Centennial industrial area an unlikely spot for animals to graze

What seem to be llamas or alpacas occupy space at business park in progress


South metro Denver residents who regularly drive in the area of Centennial Airport, the Denver Broncos training facility and the Arapahoe County District Court may know the area as a vast expanse of business parks and industrial buildings.

Look closer, though, and a part of the scene starts to look different: Namely, some four-legged inhabitants walking on undeveloped land just across from the court complex.

At least part of a stretch of land bounded by Fremont Avenue on the south, Potomac Street on the west and Blackhawk Street on the east — and reaching up to the north around Easter Avenue — is home to at least two animals that appear to be llamas or alpacas. A short fence keeps them on the property.

The tide of development is slowly rolling over that land: A project called the Encompass Business Park has already completed three buildings to the north, according to Allison Wittern, spokeswoman for the City of Centennial. The project, overseen by Denver-based Central Development, aims to cover much of the land between Potomac and Blackhawk streets, reaching up to Briarwood Avenue on the development's north edge.

Who owns the animals and how long the land has been used for grazing are unclear. Aside from Central Development's ownership, some of the land is owned by Spectrum Commercial Real Estate Solutions LLC, also based in Denver. Rincon Research Corporation, a software company headquartered in Tucson, Arizona, owns another piece of land in the area.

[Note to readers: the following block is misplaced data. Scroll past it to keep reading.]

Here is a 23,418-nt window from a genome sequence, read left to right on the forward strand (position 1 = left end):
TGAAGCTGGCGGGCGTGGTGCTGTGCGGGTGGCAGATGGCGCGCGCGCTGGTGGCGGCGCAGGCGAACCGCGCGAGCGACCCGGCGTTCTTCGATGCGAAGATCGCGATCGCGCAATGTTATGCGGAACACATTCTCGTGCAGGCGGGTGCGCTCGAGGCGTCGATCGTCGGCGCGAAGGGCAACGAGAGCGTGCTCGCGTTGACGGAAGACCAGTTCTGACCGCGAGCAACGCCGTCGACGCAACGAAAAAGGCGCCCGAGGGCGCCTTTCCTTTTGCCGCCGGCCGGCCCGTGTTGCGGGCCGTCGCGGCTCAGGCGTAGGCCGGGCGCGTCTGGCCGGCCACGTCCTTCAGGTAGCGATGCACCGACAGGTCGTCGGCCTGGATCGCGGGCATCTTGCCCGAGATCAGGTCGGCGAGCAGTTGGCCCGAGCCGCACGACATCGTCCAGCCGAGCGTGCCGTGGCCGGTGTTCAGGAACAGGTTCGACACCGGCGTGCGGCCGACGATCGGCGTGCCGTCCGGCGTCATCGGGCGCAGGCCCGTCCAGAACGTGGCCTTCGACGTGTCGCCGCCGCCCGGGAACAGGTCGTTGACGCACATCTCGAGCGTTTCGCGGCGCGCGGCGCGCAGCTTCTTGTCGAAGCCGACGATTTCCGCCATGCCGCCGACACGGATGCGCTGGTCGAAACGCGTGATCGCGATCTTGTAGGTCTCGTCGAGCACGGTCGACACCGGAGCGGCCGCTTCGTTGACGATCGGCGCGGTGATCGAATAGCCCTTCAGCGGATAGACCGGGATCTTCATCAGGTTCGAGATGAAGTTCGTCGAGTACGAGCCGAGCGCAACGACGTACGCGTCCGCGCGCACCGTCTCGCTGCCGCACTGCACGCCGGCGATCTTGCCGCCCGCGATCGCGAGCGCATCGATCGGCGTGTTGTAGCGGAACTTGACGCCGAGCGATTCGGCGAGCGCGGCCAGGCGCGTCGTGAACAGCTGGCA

Spectrum and Central Development didn't immediately respond to questions seeking the backstory behind the animals: How long the land has been used for grazing, whether the land used to be a ranch, who owns the animals, and if they're kept there for fur or another purpose. Colliers International, a commercial real estate firm listed on the Encompass project's website, also did not immediately respond.

City staff did not know the answers either, but at least part of the land was annexed into Centennial — meaning the city expanded its boundaries to include the land — around 2013 or 2014, according to Wittern.

Arapahoe County records online lists the use for part of the land as “grazing land,” although the city's zoning — its rules for what can be built where — classifies the land as “industrial” or “business park.” Centennial has a handful of pockets of land classified as “agricultural” elsewhere in the city's central and east portions.

For the project in the area where the animals live, Central Development develops “light industrial” and office space, according to Wittern. A map showing the vision for the development is located at encompasspark.com/site-plan.

The plan on the website is out of date, according to Wittern. Three buildings — the ones listed as 150, 106 and “Crestone” — are now complete. (The building numbers are not consecutive.)

“Building 28 will not be built, as the land is being used as parking for Building 150. The land where Building 100 and 102 (were previously planned) is proposed to be a larger building,” a matter that Centennial City Council was to consider in December, Wittern said.


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